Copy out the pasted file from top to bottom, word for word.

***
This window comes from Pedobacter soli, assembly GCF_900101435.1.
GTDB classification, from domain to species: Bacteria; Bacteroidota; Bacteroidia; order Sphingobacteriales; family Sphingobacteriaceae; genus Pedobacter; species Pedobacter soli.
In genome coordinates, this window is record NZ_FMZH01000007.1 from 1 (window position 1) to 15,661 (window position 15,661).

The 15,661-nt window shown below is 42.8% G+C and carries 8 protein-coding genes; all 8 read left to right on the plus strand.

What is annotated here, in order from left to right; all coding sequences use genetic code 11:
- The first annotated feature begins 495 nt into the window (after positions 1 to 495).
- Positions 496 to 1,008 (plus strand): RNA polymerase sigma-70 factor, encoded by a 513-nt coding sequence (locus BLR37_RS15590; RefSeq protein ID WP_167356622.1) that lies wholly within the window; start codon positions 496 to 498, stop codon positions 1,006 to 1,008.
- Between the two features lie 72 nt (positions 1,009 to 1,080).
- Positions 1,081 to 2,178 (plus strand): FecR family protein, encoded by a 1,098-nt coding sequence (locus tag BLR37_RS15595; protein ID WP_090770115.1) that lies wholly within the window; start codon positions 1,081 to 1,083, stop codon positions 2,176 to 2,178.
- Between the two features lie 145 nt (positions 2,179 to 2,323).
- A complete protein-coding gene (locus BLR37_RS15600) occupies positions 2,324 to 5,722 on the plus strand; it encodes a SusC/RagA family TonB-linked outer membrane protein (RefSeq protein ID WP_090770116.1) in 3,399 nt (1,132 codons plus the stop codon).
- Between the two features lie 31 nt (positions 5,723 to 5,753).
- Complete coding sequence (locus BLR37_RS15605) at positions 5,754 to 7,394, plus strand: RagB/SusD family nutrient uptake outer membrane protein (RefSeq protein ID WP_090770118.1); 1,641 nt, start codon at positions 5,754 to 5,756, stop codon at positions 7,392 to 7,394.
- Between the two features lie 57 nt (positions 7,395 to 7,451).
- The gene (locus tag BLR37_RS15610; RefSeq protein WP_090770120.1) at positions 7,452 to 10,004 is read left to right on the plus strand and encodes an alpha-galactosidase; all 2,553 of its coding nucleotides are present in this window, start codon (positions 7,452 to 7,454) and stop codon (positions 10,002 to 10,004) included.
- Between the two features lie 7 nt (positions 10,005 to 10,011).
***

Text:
This window comes from Pedobacter soli, assembly GCF_900101435.1.
GTDB classification, from domain to species: Bacteria; Bacteroidota; Bacteroidia; order Sphingobacteriales; family Sphingobacteriaceae; genus Pedobacter; species Pedobacter soli.
In genome coordinates, this window is record NZ_FMZH01000007.1 from 1 (window position 1) to 15,661 (window position 15,661).

The 15,661-nt window shown below is 42.8% G+C and carries 8 protein-coding genes; all 8 read left to right on the plus strand.

What is annotated here, in order from left to right; all coding sequences use genetic code 11:
- The first annotated feature begins 495 nt into the window (after positions 1 to 495).
- Positions 496 to 1,008 (plus strand): RNA polymerase sigma-70 factor, encoded by a 513-nt coding sequence (locus BLR37_RS15590; RefSeq protein ID WP_167356622.1) that lies wholly within the window; start codon positions 496 to 498, stop codon positions 1,006 to 1,008.
- Between the two features lie 72 nt (positions 1,009 to 1,080).
- Positions 1,081 to 2,178 (plus strand): FecR family protein, encoded by a 1,098-nt coding sequence (locus tag BLR37_RS15595; protein ID WP_090770115.1) that lies wholly within the window; start codon positions 1,081 to 1,083, stop codon positions 2,176 to 2,178.
- Between the two features lie 145 nt (positions 2,179 to 2,323).
- A complete protein-coding gene (locus BLR37_RS15600) occupies positions 2,324 to 5,722 on the plus strand; it encodes a SusC/RagA family TonB-linked outer membrane protein (RefSeq protein ID WP_090770116.1) in 3,399 nt (1,132 codons plus the stop codon).
- Between the two features lie 31 nt (positions 5,723 to 5,753).
- Complete coding sequence (locus BLR37_RS15605) at positions 5,754 to 7,394, plus strand: RagB/SusD family nutrient uptake outer membrane protein (RefSeq protein ID WP_090770118.1); 1,641 nt, start codon at positions 5,754 to 5,756, stop codon at positions 7,392 to 7,394.
- Between the two features lie 57 nt (positions 7,395 to 7,451).
- The gene (locus tag BLR37_RS15610; RefSeq protein WP_090770120.1) at positions 7,452 to 10,004 is read left to right on the plus strand and encodes an alpha-galactosidase; all 2,553 of its coding nucleotides are present in this window, start codon (positions 7,452 to 7,454) and stop codon (positions 10,002 to 10,004) included.
- Between the two features lie 7 nt (positions 10,005 to 10,011).